As I was going through the “Best of 2012” lists on various web-sites I noticed the book Quiet by Susan Cain came up quite often. So I got it – sounds like something I could get into.
There’s lots and lots of information here, presented in a reasonably well organized fashion, well enough written, and it’s backed up with plenty of research. For the most part I was fascinated.
Trouble is that Cain seems to treat “introverts” and “extroverts” as two different categories of people. What happens with those of us who are a big mixture, getting along as a speaker just fine but really, really uncomfortable in “mixers,” would rather study and work alone, needs “down-time,” but is certainly not particularly sensitive or cautious? There were times I nodded and nodded – totally interested in Cain’s insights. There were other times I went, “Huh?”
I know I’m introverted, it’s never been a hang-up except when I tried to be comfortable around people for too long at a time. (LOL!) I like people around sometimes – mostly I prefer solitude and I certainly work on projects better by myself.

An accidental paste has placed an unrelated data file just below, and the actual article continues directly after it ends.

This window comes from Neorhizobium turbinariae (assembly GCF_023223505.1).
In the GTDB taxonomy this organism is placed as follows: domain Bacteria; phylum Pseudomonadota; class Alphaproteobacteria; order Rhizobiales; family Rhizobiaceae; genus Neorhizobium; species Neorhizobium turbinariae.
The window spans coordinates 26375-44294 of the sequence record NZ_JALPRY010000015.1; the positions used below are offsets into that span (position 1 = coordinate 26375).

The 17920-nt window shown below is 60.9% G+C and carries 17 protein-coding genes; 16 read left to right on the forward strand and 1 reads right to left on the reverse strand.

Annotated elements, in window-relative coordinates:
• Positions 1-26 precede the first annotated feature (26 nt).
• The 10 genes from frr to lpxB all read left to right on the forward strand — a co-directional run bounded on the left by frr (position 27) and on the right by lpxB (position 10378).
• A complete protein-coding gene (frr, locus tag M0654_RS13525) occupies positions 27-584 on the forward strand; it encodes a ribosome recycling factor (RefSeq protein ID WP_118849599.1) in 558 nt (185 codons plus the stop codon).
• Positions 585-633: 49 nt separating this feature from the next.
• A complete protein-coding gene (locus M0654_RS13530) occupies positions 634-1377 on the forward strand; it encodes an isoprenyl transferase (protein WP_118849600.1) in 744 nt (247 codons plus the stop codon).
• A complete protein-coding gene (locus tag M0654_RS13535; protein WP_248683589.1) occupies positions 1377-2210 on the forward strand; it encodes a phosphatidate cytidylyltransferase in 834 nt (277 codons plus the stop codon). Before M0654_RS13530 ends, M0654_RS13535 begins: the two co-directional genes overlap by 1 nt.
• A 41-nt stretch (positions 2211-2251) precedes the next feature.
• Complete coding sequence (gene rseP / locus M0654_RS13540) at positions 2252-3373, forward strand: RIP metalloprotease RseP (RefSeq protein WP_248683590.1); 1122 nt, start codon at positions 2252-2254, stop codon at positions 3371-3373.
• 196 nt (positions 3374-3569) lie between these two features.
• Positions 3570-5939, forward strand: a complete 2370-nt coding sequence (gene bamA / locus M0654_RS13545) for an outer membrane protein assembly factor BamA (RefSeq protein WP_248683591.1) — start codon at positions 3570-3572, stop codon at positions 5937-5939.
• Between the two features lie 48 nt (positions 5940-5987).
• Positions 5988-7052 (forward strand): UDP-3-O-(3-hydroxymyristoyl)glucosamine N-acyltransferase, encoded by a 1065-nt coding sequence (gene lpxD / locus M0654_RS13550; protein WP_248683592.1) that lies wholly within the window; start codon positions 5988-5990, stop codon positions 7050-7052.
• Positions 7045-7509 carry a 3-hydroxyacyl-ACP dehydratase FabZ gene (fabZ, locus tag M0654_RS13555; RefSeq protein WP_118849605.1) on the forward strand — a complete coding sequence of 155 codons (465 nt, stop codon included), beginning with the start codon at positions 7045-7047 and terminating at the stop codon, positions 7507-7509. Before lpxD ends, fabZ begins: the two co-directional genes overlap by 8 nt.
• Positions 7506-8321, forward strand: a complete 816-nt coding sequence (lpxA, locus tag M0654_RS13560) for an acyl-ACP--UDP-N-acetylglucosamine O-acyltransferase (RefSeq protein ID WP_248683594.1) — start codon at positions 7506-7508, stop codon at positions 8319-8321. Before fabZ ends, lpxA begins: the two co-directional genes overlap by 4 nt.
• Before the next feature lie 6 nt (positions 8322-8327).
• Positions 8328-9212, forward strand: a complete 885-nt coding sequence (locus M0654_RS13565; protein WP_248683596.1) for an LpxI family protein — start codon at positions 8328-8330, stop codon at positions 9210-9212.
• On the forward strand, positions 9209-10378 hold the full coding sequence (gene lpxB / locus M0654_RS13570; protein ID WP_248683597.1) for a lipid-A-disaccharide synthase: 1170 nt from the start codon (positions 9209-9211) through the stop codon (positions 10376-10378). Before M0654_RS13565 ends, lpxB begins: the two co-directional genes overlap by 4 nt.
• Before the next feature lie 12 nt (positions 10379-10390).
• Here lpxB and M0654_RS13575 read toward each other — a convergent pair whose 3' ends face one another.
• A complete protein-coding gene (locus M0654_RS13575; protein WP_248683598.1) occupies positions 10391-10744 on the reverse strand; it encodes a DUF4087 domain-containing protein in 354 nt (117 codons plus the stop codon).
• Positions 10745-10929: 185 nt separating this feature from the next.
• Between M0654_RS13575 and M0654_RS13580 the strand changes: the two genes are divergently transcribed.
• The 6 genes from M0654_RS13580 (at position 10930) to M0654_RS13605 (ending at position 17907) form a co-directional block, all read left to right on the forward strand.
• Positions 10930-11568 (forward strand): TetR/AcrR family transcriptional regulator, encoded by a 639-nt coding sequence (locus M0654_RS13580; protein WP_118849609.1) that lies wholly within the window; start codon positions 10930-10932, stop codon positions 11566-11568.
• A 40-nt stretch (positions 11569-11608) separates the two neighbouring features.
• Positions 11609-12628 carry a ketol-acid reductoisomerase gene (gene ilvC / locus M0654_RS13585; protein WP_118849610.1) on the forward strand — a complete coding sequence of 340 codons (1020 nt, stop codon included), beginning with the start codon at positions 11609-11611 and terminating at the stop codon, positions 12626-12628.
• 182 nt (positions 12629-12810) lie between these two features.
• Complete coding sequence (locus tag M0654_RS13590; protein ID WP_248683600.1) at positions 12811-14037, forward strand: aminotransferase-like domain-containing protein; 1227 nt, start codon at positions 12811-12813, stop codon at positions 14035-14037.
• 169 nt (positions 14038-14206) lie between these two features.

Cain touches on lots of areas in which introverts are affected, childhood, personal relationships, work relationships, etc. In the area of childhood she makes quite a few suggestions and even though I’m well past childhood, caring for my own children, and even teaching young children (retired), I’m always interested in childhood education and development.
The book was personally helpful in that I think I understand better how my mother and my daughter, both extroverts, need social activities. I need to take my mom to dinner more often – or just go over there for company.
Overall, the book is basically a call for introverts to accept themselves as they are (in spite of their parents’ push for “popularity), for business to recognize and optimize the value of introverts in business, and for parents to pay attention to the individual needs of their children.